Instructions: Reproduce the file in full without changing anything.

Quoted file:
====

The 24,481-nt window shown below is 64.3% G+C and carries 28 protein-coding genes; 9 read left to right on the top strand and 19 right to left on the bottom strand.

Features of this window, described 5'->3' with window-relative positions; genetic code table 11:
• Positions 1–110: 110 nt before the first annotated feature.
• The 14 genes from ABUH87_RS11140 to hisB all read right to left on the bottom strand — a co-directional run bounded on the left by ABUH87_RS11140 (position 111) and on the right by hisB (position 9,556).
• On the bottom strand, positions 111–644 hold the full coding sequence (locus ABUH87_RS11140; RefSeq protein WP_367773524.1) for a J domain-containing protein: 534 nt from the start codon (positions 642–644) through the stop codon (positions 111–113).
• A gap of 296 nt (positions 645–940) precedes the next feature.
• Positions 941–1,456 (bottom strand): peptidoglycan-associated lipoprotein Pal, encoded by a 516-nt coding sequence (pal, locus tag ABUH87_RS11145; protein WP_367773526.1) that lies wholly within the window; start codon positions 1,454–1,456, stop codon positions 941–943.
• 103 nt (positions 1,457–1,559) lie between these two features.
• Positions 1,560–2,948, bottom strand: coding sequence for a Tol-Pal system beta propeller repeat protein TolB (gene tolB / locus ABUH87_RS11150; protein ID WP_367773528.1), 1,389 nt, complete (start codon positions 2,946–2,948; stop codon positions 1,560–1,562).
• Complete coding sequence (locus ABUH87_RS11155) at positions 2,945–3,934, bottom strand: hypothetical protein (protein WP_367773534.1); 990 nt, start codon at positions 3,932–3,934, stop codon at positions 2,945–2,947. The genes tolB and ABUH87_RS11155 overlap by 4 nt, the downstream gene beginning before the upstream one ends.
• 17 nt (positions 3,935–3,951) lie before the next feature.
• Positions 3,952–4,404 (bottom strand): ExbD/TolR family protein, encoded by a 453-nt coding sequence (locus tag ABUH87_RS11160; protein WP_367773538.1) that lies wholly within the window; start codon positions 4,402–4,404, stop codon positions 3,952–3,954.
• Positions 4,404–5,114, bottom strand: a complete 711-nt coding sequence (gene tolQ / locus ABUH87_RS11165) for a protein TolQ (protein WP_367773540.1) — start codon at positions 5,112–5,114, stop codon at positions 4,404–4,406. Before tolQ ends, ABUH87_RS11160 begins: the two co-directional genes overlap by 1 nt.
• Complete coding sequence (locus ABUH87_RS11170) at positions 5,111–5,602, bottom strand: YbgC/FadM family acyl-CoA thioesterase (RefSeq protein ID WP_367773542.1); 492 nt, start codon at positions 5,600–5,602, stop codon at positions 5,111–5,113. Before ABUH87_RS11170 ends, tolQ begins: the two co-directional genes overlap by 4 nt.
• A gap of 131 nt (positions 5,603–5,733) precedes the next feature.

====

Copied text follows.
The 24,481-nt window shown below is 64.3% G+C and carries 28 protein-coding genes; 9 read left to right on the top strand and 19 right to left on the bottom strand.

Features of this window, described 5'->3' with window-relative positions; genetic code table 11:
• Positions 1–110: 110 nt before the first annotated feature.
• The 14 genes from ABUH87_RS11140 to hisB all read right to left on the bottom strand — a co-directional run bounded on the left by ABUH87_RS11140 (position 111) and on the right by hisB (position 9,556).
• On the bottom strand, positions 111–644 hold the full coding sequence (locus ABUH87_RS11140; RefSeq protein WP_367773524.1) for a J domain-containing protein: 534 nt from the start codon (positions 642–644) through the stop codon (positions 111–113).
• A gap of 296 nt (positions 645–940) precedes the next feature.
• Positions 941–1,456 (bottom strand): peptidoglycan-associated lipoprotein Pal, encoded by a 516-nt coding sequence (pal, locus tag ABUH87_RS11145; protein WP_367773526.1) that lies wholly within the window; start codon positions 1,454–1,456, stop codon positions 941–943.
• 103 nt (positions 1,457–1,559) lie between these two features.
• Positions 1,560–2,948, bottom strand: coding sequence for a Tol-Pal system beta propeller repeat protein TolB (gene tolB / locus ABUH87_RS11150; protein ID WP_367773528.1), 1,389 nt, complete (start codon positions 2,946–2,948; stop codon positions 1,560–1,562).
• Complete coding sequence (locus ABUH87_RS11155) at positions 2,945–3,934, bottom strand: hypothetical protein (protein WP_367773534.1); 990 nt, start codon at positions 3,932–3,934, stop codon at positions 2,945–2,947. The genes tolB and ABUH87_RS11155 overlap by 4 nt, the downstream gene beginning before the upstream one ends.
• 17 nt (positions 3,935–3,951) lie before the next feature.
• Positions 3,952–4,404 (bottom strand): ExbD/TolR family protein, encoded by a 453-nt coding sequence (locus tag ABUH87_RS11160; protein WP_367773538.1) that lies wholly within the window; start codon positions 4,402–4,404, stop codon positions 3,952–3,954.
• Positions 4,404–5,114, bottom strand: a complete 711-nt coding sequence (gene tolQ / locus ABUH87_RS11165) for a protein TolQ (protein WP_367773540.1) — start codon at positions 5,112–5,114, stop codon at positions 4,404–4,406. Before tolQ ends, ABUH87_RS11160 begins: the two co-directional genes overlap by 1 nt.
• Complete coding sequence (locus ABUH87_RS11170) at positions 5,111–5,602, bottom strand: YbgC/FadM family acyl-CoA thioesterase (RefSeq protein ID WP_367773542.1); 492 nt, start codon at positions 5,600–5,602, stop codon at positions 5,111–5,113. Before ABUH87_RS11170 ends, tolQ begins: the two co-directional genes overlap by 4 nt.
• A gap of 131 nt (positions 5,603–5,733) precedes the next feature.